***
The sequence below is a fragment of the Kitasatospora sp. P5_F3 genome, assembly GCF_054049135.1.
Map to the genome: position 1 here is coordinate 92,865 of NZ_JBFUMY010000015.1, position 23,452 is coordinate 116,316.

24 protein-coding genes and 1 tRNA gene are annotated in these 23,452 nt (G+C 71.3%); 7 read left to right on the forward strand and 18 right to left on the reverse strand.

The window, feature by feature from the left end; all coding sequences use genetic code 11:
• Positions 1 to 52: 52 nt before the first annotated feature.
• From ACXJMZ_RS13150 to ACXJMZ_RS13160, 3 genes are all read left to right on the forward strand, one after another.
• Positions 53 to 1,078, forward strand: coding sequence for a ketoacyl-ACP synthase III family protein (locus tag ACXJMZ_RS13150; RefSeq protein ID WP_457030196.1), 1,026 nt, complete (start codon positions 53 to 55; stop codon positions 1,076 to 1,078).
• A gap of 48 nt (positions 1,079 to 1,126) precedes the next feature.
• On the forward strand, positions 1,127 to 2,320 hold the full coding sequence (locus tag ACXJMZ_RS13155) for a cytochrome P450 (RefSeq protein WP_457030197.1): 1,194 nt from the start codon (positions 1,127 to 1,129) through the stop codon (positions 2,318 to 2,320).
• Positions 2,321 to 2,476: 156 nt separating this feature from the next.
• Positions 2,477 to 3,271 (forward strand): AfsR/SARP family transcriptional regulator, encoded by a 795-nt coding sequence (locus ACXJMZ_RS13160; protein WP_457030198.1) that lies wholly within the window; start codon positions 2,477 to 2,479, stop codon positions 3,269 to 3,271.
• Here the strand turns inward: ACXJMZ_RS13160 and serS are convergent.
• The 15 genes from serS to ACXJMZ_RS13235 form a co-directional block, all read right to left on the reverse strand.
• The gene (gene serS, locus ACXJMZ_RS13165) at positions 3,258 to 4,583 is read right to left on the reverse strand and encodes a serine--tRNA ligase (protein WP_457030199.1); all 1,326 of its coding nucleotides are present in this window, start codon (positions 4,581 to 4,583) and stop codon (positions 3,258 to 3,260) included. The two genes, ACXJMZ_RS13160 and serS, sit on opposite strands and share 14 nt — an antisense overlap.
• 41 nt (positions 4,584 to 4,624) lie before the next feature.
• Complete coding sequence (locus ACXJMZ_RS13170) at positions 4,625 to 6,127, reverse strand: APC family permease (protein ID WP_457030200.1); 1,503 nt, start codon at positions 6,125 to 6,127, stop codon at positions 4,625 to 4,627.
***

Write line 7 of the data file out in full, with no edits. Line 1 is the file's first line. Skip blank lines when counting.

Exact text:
• Positions 53 to 1,078, forward strand: coding sequence for a ketoacyl-ACP synthase III family protein (locus tag ACXJMZ_RS13150; RefSeq protein ID WP_457030196.1), 1,026 nt, complete (start codon positions 53 to 55; stop codon positions 1,076 to 1,078).